The architects of the plan, as cited in the report, sustained the corrupt procurement practices by “bringing approval authority for high-value tenders under centralised control and the weakening of the internal controls designed to prevent corruption”.

Part 2_vol_2 _Denel_Report of the State Capture Commission PART II Vol II 010222 (1) by Primedia Broadcasting on Scribd

It further reads that “a small group of senior executives and directors strategically positioned to collude in the awarding of key contracts. The evidence shows that key employees at an operational level in Transnet were disempowered or marginalised from participating in important procurement decisions which affected their work.”

Other findings are that;

• Internal controls were deliberately relegated with the result that irregularities went unchecked.
• Procurement processes were manipulated to ensure preferential treatment of certain suppliers linked to the Gupta enterprise.
• There was an increased reliance on consulting and advisory services (McKinsey, Regiments, Trillian) that was accompanied by the weakening of internal controls and the payment of substantial fees for work that should have been done internally.
• These fees were then shared with companies established and controlled by Essa.

THE ARCHITECTS OF TRANSNET’S FALL

In the report, the Commission identified three people as the “primary architects and implementers” of state capture at Transnet.

The individuals are no strangers to scandal, some with tentacles that can be traced at Eskom, which was also victim to state capture.

They are former group chief executive officer Brian Molefe, former group chief financial officer, Anoj Singh, and former CEO of Transnet Freight Rail, Siyabonga Gama. However, their power stemmed from high political office as related in the report.

BRIAN MOLEFE

Molefe was appointed group CEO of Transnet in February 2011 after proving his prowess at the Public Investment Corporation where he was praised for his running of Africa’s largest asset manager with efficiency. He was later seconded as acting CEO of Eskom in April 2015 and became CEO of Eskom in October of the same year.

However, the report details a sordid plan to steal money, which he was integral to at Transnet.

His very appointment as GCEO was shrouded by a cloud of suspicion after the folded New Age newspaper, then owned by the Gupta family, predicted his appointment. At the time, exposés of top government post candidates were understood to be due to the Gupta family’s influence in those appointments. The Commission also found that Molefe was not the highest-scoring candidate but was nonetheless appointed GCEO on the recommendation of then-Public Enterprises Minister Malusi Gigaba, who is described in the report as the common thread among the three “architects” of state capture at Transnet.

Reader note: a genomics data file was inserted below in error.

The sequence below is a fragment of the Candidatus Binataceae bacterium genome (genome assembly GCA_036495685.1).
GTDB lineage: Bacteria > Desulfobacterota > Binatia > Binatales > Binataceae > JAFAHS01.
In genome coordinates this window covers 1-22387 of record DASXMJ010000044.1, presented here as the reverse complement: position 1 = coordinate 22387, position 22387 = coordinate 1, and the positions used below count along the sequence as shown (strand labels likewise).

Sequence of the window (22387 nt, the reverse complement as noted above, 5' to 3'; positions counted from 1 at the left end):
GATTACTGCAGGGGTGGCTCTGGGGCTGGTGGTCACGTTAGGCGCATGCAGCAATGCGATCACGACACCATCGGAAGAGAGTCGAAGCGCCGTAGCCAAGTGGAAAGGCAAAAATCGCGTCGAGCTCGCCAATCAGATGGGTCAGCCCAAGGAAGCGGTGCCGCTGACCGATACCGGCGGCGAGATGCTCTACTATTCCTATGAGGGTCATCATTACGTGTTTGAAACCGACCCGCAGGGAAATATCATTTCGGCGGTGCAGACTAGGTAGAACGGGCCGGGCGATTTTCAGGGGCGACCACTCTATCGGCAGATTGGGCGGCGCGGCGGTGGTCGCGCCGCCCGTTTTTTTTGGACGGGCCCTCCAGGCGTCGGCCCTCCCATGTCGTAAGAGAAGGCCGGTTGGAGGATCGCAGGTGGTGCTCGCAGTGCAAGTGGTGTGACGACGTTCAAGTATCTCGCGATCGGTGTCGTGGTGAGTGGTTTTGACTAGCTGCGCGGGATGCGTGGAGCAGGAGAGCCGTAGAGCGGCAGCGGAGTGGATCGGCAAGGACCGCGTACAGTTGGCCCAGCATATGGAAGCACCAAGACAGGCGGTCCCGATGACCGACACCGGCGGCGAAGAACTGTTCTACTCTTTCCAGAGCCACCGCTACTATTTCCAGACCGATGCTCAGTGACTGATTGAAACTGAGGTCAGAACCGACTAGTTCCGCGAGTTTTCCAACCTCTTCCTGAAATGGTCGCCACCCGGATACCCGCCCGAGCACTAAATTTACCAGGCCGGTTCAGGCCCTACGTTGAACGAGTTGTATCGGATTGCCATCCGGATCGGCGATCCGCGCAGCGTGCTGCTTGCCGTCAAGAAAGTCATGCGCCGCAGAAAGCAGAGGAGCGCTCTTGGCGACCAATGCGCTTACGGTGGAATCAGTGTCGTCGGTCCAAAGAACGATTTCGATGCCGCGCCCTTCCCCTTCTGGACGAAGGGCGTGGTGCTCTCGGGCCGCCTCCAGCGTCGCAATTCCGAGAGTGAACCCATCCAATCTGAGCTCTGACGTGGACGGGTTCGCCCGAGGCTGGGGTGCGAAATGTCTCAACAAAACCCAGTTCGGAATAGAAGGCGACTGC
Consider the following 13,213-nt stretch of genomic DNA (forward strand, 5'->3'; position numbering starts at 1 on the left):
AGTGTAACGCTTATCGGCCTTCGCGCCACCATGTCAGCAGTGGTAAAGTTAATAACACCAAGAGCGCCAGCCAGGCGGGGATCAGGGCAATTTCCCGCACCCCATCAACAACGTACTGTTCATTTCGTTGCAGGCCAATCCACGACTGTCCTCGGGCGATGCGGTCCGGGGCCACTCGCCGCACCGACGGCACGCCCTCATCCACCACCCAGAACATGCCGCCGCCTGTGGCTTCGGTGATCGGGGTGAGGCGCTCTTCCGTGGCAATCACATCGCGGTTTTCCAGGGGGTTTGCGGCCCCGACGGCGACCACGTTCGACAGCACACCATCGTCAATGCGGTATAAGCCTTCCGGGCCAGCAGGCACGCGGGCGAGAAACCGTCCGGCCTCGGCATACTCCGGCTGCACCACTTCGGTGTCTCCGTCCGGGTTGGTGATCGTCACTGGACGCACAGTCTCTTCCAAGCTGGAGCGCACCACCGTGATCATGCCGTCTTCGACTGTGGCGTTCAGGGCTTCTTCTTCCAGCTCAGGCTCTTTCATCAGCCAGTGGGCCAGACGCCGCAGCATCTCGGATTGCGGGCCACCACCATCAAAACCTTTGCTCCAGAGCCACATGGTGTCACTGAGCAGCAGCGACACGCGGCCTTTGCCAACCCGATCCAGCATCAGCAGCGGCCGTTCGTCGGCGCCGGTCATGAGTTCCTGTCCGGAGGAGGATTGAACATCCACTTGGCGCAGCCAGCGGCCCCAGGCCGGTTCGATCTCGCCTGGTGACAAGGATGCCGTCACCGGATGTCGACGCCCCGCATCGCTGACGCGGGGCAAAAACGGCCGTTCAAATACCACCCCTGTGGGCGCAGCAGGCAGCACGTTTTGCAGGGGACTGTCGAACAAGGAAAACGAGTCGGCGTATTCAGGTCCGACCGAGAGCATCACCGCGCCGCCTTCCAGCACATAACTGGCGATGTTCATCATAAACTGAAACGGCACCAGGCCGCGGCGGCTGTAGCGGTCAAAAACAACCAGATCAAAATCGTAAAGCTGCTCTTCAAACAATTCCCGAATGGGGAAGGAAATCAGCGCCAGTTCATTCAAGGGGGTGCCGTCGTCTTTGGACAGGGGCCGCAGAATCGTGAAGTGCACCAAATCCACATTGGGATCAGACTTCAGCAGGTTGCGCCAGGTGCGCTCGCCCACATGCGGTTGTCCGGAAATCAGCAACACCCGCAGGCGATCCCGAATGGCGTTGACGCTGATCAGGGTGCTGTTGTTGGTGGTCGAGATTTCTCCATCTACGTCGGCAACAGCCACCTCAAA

A determination was also made that the two men were friends of the Gupta family, with testimony heard about their regular visits and interactions.

Molefe’s hand in the proverbial cookie jar is traced as far back as the very year he set foot at Transnet in 2011.

Although part two of the report does not reveal the details around the procurement of cranes from ZPMC and Liebherr, the Commission said that evidence shows that this was the first transaction that was tainted by corruption to advance the interests of the Gupta enterprise.

But it was with the procurement of 95, 100 and 1,064 locomotives that Transnet started to go off the rails, with a Chinese manufacturer of locomotive and rolling stock - China South Rail (CSR) - at the centre of the dodgy dealings that saw individuals and businesses with ties to the Guptas unlawfully pocket billions of rands.

CSR was favoured above Mitsui Africa Rail Solutions, which already had an established relationship with Transnet in 2009 when it supplied 110 class 19E electric locomotives for use on the coal export line with evidence that the evaluation criteria were changed to favour CSR.